Monday, November 27, 2006

Supreme Court Makes it Official

To no one's surprise, the Congolese supreme court ruled that the charges of vote fraud brought by Jean Pierre Bemba and the Union for the Nation were "without foundation." The court basically ratified the results presented to them by the Electoral Commission and declared Joseph Kabila president.

The capitol, Kinshasa was calm with most of the businesses closed. The coming days will be revealing as to how the Court's ruling will be accepted. Bemba's lawyers had walked out of the court over the weekend after the tribunal rejected their request to reopen the debate over the election result.

There is little doubt that a political crisis will ensue. In fact, this may be the best that one can hope for. A political crisis is far preferable to violent conflict. With Bemba winning almost 7 out of 10 votes in the Capitol, Kinshasa and winning six of the eleven provinces it is almost certain that Kabila will encounter difficulties governing, unless of course he makes broad ovetures to the opposition, which is very unlikely.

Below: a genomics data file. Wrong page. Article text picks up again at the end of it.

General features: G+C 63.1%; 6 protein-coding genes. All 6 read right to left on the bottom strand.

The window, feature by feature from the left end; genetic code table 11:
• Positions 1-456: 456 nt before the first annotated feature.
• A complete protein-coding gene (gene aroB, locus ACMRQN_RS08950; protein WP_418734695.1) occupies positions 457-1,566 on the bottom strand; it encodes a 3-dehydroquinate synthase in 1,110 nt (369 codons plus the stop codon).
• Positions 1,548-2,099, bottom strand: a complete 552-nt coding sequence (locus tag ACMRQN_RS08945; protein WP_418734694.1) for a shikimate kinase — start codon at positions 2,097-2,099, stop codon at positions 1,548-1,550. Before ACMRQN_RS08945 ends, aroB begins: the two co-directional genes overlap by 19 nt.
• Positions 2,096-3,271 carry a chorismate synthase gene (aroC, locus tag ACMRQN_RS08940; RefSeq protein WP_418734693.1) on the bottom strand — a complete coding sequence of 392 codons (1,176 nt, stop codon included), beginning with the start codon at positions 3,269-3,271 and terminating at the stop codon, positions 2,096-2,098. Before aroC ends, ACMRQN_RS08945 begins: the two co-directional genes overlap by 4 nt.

The fact that Kabila won the five provinces with almost 100 percent of the votes and a turnout rate 20 percentage points higher than the six provinces that Bemba won has left a sour taste in the mouths of the anti-Kabila camp. One key element to follow in the wake of the elections is the almost certain radicalization of the anti-Kabila camp. This camp often says that it fought against Mobutu and disliked his regime but they hold a personal, visceral hatred for Kabila whom they believe has been imposed on them by the International community.

Tuesday, November 21, 2006

Bemba Files With Supreme Court

On Saturday, November 18, 2006 Jean Pierre Bemba filed his case with the Supreme Court and formally contested the results of the October 29th elections where Kabila won 58 percent of the votes and Bemba 42 percent. The central points of contention are a disputed 1.5 million votes of people allowed to cast ballots at stations other than where they registered poll workers.

The provisional results have to be formalized by November 30, 2006. The Supreme Court may annul all or part of the vote if recognized irregularities may have had a decisive influence on the outcome of the poll.